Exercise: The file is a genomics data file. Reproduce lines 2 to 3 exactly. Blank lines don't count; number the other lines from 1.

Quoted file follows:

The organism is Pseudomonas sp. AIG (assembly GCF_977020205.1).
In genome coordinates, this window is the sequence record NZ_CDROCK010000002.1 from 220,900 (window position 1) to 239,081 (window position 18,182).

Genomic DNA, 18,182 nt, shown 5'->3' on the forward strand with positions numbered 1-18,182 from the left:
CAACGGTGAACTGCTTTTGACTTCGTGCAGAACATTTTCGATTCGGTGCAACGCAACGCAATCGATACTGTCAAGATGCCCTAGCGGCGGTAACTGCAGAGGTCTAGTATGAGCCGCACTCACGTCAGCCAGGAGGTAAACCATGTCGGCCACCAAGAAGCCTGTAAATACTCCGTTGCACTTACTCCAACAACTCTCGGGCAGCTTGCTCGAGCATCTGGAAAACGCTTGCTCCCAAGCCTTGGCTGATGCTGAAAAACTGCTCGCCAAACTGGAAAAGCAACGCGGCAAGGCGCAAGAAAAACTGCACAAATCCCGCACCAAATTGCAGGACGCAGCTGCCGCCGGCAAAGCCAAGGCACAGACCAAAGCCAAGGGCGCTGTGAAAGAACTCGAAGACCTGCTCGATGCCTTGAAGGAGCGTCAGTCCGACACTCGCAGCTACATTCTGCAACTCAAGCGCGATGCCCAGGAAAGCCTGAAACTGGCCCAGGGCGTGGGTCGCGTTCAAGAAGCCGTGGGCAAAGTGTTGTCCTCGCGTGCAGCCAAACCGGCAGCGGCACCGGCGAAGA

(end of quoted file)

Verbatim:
In genome coordinates, this window is the sequence record NZ_CDROCK010000002.1 from 220,900 (window position 1) to 239,081 (window position 18,182).

Genomic DNA, 18,182 nt, shown 5'->3' on the forward strand with positions numbered 1-18,182 from the left: